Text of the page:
15...Q:f3 16.B:b4+ Kg8 17.Nd6 Q:h1 18.0–0–0 Be6 19.Nc7 Q:h2 20.N:d5 B:d5 21.R:d5 Q:f2
It was only recently that a chess player flying the FIDE flag has suffered in this position after: 22.Bc4 Qe3+ 23.Rd2?? Qe1+ 24.Rd1 Q:b4, and Black won in Firouzja — Rapport, Paris 2021. Alexander opts for a different continuation, and Makarian gives the queen back, and the resulting position gives us the battle of the resurrected h8-rook and pawns against a pair of minor pieces.
22...Q:f1+ 23.Re1 Q:e1+ 24.B:e1 h5 25.N:b7
It has not been without a predecessor correspondence game, or course: 25.Bc3 b6 26.Kd2 f6 27.Ke3 Kf8 28.Kf3 Ke7 29.Nb5 Kd7 with a draw, as in Brunori - Ploscaru, ICCF email 2018. It feels a bit more pleasant to be White in an over-the-board game, but Makarian may claim knowing 20 moves ahead to make a sure draw. The national team coach misplayed the knight to a direction different from where the Black's passed pawns were, which could have spelled problems for him.
25...g5! 26.Nc5 h4 27.gh gh 28.Nd3 h3 29.Nf2 f5
The black passed pawns have appeared as if out of thin air!
30.Kd1 Kf7 31.Ke2 h2 32.Nh1 Rg8
Stronger was 32...Rc8! 33.c3 (33.Kd3 f4) 33...Re8+ 34.Kf1 f4, and White would have found it hard with the time control looming ahead. Now Motylev was happy to part with the minor piece to get rid of the potential queen.
33.Bg3 f4 34.B:f4 Rg1 35.B:h2 R:h1 36.Bb8 Rb1 37.b3 Rb2 38.a4 R:c2+ 39.Kd3 Rb2 40.Kc3 R:b3+ 41.K:b3 Ke6 42.B:a7 Kd7 43.a5 Kc6 44.a6 Kb5 45.Bd4 K:a6 Draw. Fighting to the last bullet!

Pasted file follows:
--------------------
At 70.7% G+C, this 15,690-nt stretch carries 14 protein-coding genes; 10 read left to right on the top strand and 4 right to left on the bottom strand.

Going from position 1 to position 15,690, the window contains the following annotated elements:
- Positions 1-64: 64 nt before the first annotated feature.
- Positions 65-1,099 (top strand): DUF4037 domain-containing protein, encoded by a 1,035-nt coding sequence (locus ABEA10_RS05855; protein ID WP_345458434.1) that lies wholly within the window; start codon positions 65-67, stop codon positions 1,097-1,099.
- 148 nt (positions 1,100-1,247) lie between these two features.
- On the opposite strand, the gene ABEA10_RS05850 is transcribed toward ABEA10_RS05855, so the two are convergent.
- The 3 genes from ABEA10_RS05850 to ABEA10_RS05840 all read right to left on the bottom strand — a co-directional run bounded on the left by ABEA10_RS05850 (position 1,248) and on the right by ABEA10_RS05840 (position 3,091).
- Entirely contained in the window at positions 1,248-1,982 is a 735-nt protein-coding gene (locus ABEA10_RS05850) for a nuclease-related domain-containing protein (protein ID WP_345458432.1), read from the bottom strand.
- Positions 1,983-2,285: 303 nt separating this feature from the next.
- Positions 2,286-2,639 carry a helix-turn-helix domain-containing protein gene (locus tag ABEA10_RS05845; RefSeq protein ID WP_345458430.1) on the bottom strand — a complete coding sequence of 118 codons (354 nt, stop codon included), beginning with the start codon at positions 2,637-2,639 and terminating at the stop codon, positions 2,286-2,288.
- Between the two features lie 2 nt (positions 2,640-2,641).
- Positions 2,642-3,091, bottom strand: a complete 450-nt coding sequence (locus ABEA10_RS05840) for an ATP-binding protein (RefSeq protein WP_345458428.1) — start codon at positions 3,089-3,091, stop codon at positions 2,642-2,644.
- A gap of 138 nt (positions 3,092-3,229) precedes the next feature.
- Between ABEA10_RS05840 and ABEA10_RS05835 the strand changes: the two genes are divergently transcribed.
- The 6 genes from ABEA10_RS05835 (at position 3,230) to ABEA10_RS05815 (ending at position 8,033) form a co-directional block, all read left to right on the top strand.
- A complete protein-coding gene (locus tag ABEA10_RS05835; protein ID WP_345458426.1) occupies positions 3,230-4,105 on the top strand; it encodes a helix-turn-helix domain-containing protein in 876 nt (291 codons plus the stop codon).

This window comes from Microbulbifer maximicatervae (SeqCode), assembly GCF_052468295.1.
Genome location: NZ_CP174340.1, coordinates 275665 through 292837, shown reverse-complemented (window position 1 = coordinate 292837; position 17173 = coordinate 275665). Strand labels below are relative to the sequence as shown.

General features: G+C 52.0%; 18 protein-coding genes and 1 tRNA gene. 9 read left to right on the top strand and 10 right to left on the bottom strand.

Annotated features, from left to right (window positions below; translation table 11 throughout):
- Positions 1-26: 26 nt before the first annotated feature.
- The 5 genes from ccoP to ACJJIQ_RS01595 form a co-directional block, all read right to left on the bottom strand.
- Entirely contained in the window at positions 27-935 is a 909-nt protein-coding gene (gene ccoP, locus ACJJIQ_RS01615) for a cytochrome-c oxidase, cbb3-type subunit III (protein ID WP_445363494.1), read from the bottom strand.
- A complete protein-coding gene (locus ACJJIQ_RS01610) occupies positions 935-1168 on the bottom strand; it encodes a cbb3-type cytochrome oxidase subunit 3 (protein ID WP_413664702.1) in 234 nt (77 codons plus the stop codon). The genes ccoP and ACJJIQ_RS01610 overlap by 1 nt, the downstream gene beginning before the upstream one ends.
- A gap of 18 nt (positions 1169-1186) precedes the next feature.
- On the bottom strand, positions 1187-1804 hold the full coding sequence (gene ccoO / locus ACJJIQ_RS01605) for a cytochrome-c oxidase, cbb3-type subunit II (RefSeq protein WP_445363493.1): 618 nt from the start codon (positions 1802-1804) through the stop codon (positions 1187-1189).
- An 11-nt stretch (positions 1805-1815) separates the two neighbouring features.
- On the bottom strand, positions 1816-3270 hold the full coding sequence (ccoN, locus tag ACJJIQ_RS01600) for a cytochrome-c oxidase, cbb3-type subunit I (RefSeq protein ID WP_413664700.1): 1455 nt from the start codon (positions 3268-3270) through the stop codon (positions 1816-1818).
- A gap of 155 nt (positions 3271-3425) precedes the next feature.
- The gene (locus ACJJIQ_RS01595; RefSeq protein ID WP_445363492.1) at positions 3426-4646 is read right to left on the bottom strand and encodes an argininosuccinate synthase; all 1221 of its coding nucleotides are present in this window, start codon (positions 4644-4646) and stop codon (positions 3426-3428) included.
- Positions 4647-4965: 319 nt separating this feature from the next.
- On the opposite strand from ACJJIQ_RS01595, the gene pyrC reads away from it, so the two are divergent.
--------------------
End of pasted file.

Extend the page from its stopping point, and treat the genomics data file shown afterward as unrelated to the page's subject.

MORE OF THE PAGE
Faizrakhmanov – Rakhmanov
54...Rh8!, and now 55.Kd2 Rd8 56.Ke1 (56.Kc1 Ne2+) 56...Re8 or 55.Bb7 Re8+ 56.Kd2 Rd8 57.Ke1 Rd7 58.Ba8 Ra7 59.Be4 (59.Bd5 Re7+ 60.Kd2 Rd7; 59.Bh1 Ra1) 59...Re7 finds White in a situation when he lacks good squares to post his bishop.
55.K:d1 R:f2 56.Rd5 Nf3?
56...Nb3 57.Rf5+ Ke6 (57...Ke7 58.Ke1) 58.Rb5 is no longer sufficient to win the game. Feeling upset, Rakhmanov gives up a piece and only managed to bail out because he was in time to do away with White’s last pawn.
57.Rf5+ Ke6 58.R:f4 Ke5 59.R:f3 R:b2 60.Bc2 Kd4 61.Kc1 Ra2 62.Kb1 Ra3
This is the classical rook and bishop vs rook position.
Alexander Predke has won an excellent game thanks to his brilliant preparation.
Predke – Kezin
1.d4 d5 2.c4 e6 3.Nf3 Nf6 4.g3 Be7 5.Bg2 0–0 6.0–0 dc 7.Qc2 b5 8.a4 b4
Unlike proven ordinary lines, Black immediately causes a crisis in the center, but the stakes are very high, and the home analysis must extend deep enough. I suspect that Predke devoted many hours to this position over long Yekaterinburg evenings spent at the training camp at the famous Mining University. This black side of this setup has seen Dubov, Nakamura and other famous GMs on many occasions.
9.Nfd2 Nd5 10.N:c4 c5 11.dc Ba6
Black pins hopes on his active pieces to win back a pawn and solve all his opening problems.
The principled and challenging continuation appeared in 2019. The trade of knights on d5 makes it harder for Black to deal with the c-pawn.
Nd7 13.N:d5 e:d5 14.c6 Rc8 15.Bf4 Nc5 16.Rd1!
Playing Carlsen, Ding Liren moved the pawn to c7 immediately and lost the game, but Boris Gelfand improved White's play in the same year of 2019.